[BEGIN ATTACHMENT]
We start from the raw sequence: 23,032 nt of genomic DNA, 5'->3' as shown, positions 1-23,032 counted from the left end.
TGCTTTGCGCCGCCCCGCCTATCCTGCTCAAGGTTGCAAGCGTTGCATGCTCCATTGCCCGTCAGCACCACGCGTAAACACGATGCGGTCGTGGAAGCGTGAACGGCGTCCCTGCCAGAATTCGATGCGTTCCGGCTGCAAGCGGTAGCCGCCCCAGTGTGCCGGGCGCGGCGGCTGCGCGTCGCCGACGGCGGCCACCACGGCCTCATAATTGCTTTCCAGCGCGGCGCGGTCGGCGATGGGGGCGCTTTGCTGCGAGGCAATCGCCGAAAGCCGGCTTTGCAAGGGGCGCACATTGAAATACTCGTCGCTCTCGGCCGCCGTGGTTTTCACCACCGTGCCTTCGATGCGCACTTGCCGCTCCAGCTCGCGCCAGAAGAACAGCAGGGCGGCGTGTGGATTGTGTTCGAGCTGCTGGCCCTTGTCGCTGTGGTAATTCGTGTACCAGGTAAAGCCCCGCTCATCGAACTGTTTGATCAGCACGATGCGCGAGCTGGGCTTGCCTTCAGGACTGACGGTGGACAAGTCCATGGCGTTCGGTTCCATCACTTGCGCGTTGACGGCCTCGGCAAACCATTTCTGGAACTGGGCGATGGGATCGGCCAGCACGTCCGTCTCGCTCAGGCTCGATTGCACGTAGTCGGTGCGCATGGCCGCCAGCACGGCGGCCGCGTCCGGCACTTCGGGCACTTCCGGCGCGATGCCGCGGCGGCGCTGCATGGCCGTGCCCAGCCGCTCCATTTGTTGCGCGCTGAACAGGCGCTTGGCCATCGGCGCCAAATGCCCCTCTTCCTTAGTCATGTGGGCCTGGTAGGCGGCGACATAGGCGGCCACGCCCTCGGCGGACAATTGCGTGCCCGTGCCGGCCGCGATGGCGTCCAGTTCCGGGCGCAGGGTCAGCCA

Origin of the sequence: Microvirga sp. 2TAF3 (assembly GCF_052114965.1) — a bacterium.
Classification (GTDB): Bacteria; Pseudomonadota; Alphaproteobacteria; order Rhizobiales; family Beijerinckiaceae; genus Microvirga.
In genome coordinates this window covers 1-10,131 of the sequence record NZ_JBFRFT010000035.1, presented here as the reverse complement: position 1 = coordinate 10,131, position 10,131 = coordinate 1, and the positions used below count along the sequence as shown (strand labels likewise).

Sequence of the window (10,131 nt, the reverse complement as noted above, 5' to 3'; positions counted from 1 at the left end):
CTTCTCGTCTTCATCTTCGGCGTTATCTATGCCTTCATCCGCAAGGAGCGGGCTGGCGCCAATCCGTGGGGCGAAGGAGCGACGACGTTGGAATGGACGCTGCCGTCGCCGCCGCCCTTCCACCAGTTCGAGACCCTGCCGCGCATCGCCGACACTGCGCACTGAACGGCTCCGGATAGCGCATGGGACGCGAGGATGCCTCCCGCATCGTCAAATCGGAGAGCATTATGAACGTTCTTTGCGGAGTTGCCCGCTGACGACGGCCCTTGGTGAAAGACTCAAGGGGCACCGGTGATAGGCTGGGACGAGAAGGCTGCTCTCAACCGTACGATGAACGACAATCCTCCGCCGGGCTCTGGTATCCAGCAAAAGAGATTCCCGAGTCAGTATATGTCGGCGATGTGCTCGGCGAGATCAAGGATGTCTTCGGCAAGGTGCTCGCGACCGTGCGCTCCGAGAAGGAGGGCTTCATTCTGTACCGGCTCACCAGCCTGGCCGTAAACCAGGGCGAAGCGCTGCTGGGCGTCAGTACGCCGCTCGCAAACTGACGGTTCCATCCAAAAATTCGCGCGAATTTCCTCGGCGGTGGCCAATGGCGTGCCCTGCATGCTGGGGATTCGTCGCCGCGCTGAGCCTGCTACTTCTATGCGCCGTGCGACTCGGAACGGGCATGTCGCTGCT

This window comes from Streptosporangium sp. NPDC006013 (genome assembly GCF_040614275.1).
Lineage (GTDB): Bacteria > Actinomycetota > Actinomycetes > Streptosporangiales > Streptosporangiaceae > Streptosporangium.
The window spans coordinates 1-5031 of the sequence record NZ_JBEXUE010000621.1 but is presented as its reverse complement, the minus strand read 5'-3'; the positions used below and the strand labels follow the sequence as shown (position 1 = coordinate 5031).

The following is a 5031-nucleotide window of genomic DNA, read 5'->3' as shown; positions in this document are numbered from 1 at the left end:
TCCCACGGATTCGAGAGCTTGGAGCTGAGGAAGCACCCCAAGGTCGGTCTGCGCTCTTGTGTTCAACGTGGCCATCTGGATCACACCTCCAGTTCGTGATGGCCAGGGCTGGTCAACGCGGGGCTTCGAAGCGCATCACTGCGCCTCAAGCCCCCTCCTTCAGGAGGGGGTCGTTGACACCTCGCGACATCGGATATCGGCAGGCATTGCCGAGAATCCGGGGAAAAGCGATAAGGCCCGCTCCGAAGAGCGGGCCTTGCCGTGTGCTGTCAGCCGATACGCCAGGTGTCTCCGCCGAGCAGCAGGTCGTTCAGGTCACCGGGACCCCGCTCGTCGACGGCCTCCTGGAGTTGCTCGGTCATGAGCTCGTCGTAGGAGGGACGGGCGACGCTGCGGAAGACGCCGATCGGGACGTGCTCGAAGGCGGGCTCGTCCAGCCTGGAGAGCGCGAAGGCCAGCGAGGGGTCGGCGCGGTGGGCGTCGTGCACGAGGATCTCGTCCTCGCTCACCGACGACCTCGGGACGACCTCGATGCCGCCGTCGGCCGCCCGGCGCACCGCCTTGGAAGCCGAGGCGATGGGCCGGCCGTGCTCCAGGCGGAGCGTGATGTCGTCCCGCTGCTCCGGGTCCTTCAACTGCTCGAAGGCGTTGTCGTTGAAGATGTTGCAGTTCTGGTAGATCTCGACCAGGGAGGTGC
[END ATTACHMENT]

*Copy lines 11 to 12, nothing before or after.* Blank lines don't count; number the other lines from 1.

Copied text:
The following is a 5031-nucleotide window of genomic DNA, read 5'->3' as shown; positions in this document are numbered from 1 at the left end:
TCCCACGGATTCGAGAGCTTGGAGCTGAGGAAGCACCCCAAGGTCGGTCTGCGCTCTTGTGTTCAACGTGGCCATCTGGATCACACCTCCAGTTCGTGATGGCCAGGGCTGGTCAACGCGGGGCTTCGAAGCGCATCACTGCGCCTCAAGCCCCCTCCTTCAGGAGGGGGTCGTTGACACCTCGCGACATCGGATATCGGCAGGCATTGCCGAGAATCCGGGGAAAAGCGATAAGGCCCGCTCCGAAGAGCGGGCCTTGCCGTGTGCTGTCAGCCGATACGCCAGGTGTCTCCGCCGAGCAGCAGGTCGTTCAGGTCACCGGGACCCCGCTCGTCGACGGCCTCCTGGAGTTGCTCGGTCATGAGCTCGTCGTAGGAGGGACGGGCGACGCTGCGGAAGACGCCGATCGGGACGTGCTCGAAGGCGGGCTCGTCCAGCCTGGAGAGCGCGAAGGCCAGCGAGGGGTCGGCGCGGTGGGCGTCGTGCACGAGGATCTCGTCCTCGCTCACCGACGACCTCGGGACGACCTCGATGCCGCCGTCGGCCGCCCGGCGCACCGCCTTGGAAGCCGAGGCGATGGGCCGGCCGTGCTCCAGGCGGAGCGTGATGTCGTCCCGCTGCTCCGGGTCCTTCAACTGCTCGAAGGCGTTGTCGTTGAAGATGTTGCAGTTCTGGTAGATCTCGACCAGGGAGGTGC